Samuel Palmer flavour to them. Their nature - essentially line drawings with tint - arises from the nature of the patented Graphotype process, in which the prototype for the printing block was made by drawing in glutinous ink on a porous chalk block. When the ink was dry, the substrate was rubbed away, leaving the lines in relief. The whole thing was then hardened, and reproduced by stereotype or electrotype process to make the actual printing block.
The company produced a large stable of guides in the same format - all costing a shilling, with 12 colour plates - for various parts of Britain, as well as as Shaw's Guide to Great Britain and Ireland ("Specially prepared for the use of American Tourists") at 10s. 6d., with 96 plates.
In the following pages an attempt is made to provide the visitor to the "Garden Isle" with a handy book of reference to its most salient features. The descriptions are necessarily brief: the places to be visited and the objects of interest are so numerous that a more lengthy notice of them would swell the volume to proportions altogether out of keeping with its character. It has, therefore, been the object of the compiler rather to glance at than to describe in detail the various scenes of which he treats, so as to provide a useful vade mecum to the Tourist. In his efforts to do this he has consulted every authority to which he has access, and has made use of a store of matériel accumulated during a residence of some length in the Island, during which his daily avocation gave him peculiar opportunities of acquiring information on its history and geography, and of visiting every spot to which he has directed attention.I found the book via Google Books and a proxy server, but if you want to read it in full (it's a pleasant enough me-too guide, with some interesting adverts) it's accessible as a Creative Commons file from the Bodleian Library, via the Europeana portal: The tourist's picturesque guide to the Isle of Wight.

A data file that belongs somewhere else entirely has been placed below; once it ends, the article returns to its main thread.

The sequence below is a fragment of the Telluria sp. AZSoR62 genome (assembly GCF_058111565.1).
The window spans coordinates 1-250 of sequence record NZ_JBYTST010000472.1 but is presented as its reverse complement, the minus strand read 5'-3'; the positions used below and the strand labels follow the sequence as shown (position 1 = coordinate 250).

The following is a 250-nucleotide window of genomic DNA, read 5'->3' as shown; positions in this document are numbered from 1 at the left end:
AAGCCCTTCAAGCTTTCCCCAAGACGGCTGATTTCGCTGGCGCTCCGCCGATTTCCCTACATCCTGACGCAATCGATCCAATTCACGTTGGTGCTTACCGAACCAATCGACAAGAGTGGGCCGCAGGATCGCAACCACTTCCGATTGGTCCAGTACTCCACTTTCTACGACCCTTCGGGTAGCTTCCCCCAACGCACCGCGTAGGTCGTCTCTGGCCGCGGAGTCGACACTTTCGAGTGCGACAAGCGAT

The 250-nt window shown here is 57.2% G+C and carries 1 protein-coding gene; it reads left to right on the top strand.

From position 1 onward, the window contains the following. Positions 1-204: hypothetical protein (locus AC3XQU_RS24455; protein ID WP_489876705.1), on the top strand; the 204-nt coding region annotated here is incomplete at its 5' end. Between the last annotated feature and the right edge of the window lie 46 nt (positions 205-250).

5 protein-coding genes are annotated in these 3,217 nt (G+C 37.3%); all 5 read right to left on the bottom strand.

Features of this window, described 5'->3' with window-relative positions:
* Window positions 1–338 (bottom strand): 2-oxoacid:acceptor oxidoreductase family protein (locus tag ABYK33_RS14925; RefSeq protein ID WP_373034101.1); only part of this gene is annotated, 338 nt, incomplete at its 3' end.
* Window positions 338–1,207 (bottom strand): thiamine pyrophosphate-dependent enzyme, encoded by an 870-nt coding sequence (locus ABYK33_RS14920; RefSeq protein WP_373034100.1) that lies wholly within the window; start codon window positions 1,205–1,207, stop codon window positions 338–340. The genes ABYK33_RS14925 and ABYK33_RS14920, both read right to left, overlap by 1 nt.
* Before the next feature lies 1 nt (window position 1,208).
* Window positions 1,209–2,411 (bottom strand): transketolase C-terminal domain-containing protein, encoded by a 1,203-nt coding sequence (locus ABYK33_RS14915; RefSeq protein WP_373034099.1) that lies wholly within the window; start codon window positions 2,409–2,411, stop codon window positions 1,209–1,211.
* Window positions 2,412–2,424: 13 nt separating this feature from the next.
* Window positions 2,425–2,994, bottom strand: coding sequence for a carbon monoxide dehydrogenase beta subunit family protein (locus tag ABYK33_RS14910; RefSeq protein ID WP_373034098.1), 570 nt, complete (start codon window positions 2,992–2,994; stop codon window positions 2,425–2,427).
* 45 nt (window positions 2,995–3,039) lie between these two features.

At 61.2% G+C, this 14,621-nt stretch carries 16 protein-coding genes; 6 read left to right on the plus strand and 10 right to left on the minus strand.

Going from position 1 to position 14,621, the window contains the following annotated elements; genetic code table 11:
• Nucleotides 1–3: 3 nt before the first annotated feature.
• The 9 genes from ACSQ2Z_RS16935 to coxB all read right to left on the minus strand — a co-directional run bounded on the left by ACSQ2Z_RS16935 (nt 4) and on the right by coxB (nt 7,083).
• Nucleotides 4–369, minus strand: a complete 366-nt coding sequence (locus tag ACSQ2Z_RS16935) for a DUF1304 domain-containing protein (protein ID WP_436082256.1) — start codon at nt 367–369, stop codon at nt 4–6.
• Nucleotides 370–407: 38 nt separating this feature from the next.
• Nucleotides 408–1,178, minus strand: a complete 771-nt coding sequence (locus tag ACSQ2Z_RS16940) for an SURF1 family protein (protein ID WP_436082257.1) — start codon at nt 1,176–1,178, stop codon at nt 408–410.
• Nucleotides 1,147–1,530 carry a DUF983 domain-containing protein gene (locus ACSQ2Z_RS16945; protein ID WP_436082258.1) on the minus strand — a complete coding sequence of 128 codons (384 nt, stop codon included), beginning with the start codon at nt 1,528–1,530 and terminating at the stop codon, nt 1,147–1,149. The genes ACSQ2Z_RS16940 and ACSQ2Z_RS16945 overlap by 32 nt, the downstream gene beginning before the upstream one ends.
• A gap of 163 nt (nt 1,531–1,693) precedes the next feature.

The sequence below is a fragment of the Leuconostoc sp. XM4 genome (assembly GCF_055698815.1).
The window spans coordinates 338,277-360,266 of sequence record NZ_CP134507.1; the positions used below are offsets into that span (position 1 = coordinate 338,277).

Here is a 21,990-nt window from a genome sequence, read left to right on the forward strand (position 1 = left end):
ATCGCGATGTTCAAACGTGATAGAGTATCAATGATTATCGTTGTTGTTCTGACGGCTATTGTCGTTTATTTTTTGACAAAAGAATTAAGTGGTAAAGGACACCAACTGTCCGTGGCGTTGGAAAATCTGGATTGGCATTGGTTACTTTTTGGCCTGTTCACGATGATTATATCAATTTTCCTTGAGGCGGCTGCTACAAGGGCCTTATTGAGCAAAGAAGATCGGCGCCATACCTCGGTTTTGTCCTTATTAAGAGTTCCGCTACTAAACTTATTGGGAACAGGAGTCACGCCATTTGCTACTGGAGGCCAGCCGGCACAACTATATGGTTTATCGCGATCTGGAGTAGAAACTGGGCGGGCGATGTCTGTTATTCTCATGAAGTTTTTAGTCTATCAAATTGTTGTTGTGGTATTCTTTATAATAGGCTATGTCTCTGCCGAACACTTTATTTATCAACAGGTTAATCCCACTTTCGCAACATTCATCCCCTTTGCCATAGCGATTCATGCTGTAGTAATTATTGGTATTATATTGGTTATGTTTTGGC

If his efforts prove, as he trusts they will, of use to any visiting fair Vectis, either on business or pleasure, they will not have been in vain, and he will feel himself amply rewarded for the trouble and anxiety which the production of even so small a volume as the present has entailed.
- E. S. C., May 1873
|Osborne House, the marine residence of Her Majesty|
|Newsport and valley of the Medina|
|Old Church, Bonchurch|
|The Needles, with Lighthouse|